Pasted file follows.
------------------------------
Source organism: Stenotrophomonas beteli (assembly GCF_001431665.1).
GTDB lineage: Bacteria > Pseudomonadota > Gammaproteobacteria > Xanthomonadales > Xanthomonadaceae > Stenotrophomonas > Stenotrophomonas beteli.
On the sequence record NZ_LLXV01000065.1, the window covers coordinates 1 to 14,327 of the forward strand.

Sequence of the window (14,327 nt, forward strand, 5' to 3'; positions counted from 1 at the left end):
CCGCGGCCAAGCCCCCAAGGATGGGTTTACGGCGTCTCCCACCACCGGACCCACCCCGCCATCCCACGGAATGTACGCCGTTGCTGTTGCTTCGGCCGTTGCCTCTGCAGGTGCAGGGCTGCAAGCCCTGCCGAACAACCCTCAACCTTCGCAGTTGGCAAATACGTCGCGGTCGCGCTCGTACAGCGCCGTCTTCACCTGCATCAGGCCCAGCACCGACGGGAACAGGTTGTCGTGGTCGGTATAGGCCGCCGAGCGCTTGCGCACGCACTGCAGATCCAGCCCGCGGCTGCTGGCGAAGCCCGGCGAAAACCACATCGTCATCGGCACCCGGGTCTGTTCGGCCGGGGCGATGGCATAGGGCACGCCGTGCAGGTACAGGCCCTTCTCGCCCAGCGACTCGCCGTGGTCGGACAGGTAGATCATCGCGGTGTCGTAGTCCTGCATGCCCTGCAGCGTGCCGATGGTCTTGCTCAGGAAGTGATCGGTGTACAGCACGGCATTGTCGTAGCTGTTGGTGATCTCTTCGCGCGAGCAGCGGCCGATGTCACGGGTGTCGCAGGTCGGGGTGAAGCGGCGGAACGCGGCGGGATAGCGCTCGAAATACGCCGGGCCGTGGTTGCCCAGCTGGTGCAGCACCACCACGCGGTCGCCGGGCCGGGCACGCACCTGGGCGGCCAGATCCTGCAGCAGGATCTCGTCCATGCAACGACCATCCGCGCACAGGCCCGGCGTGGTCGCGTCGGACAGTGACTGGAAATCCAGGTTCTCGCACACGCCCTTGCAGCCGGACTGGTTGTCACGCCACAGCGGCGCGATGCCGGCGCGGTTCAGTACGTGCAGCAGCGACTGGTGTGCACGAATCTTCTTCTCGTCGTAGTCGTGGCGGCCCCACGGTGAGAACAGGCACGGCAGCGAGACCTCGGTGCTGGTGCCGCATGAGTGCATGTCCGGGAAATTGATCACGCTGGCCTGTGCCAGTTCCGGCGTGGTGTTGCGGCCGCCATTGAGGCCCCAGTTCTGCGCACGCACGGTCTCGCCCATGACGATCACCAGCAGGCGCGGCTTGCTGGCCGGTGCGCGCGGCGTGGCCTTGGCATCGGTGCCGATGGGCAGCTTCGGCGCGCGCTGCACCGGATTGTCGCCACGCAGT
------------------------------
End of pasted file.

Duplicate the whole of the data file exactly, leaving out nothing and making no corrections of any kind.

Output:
Source organism: Stenotrophomonas beteli (assembly GCF_001431665.1).
GTDB lineage: Bacteria > Pseudomonadota > Gammaproteobacteria > Xanthomonadales > Xanthomonadaceae > Stenotrophomonas > Stenotrophomonas beteli.
On the sequence record NZ_LLXV01000065.1, the window covers coordinates 1 to 14,327 of the forward strand.

Sequence of the window (14,327 nt, forward strand, 5' to 3'; positions counted from 1 at the left end):
CCGCGGCCAAGCCCCCAAGGATGGGTTTACGGCGTCTCCCACCACCGGACCCACCCCGCCATCCCACGGAATGTACGCCGTTGCTGTTGCTTCGGCCGTTGCCTCTGCAGGTGCAGGGCTGCAAGCCCTGCCGAACAACCCTCAACCTTCGCAGTTGGCAAATACGTCGCGGTCGCGCTCGTACAGCGCCGTCTTCACCTGCATCAGGCCCAGCACCGACGGGAACAGGTTGTCGTGGTCGGTATAGGCCGCCGAGCGCTTGCGCACGCACTGCAGATCCAGCCCGCGGCTGCTGGCGAAGCCCGGCGAAAACCACATCGTCATCGGCACCCGGGTCTGTTCGGCCGGGGCGATGGCATAGGGCACGCCGTGCAGGTACAGGCCCTTCTCGCCCAGCGACTCGCCGTGGTCGGACAGGTAGATCATCGCGGTGTCGTAGTCCTGCATGCCCTGCAGCGTGCCGATGGTCTTGCTCAGGAAGTGATCGGTGTACAGCACGGCATTGTCGTAGCTGTTGGTGATCTCTTCGCGCGAGCAGCGGCCGATGTCACGGGTGTCGCAGGTCGGGGTGAAGCGGCGGAACGCGGCGGGATAGCGCTCGAAATACGCCGGGCCGTGGTTGCCCAGCTGGTGCAGCACCACCACGCGGTCGCCGGGCCGGGCACGCACCTGGGCGGCCAGATCCTGCAGCAGGATCTCGTCCATGCAACGACCATCCGCGCACAGGCCCGGCGTGGTCGCGTCGGACAGTGACTGGAAATCCAGGTTCTCGCACACGCCCTTGCAGCCGGACTGGTTGTCACGCCACAGCGGCGCGATGCCGGCGCGGTTCAGTACGTGCAGCAGCGACTGGTGTGCACGAATCTTCTTCTCGTCGTAGTCGTGGCGGCCCCACGGTGAGAACAGGCACGGCAGCGAGACCTCGGTGCTGGTGCCGCATGAGTGCATGTCCGGGAAATTGATCACGCTGGCCTGTGCCAGTTCCGGCGTGGTGTTGCGGCCGCCATTGAGGCCCCAGTTCTGCGCACGCACGGTCTCGCCCATGACGATCACCAGCAGGCGCGGCTTGCTGGCCGGTGCGCGCGGCGTGGCCTTGGCATCGGTGCCGATGGGCAGCTTCGGCGCGCGCTGCACCGGATTGTCGCCACGCAGT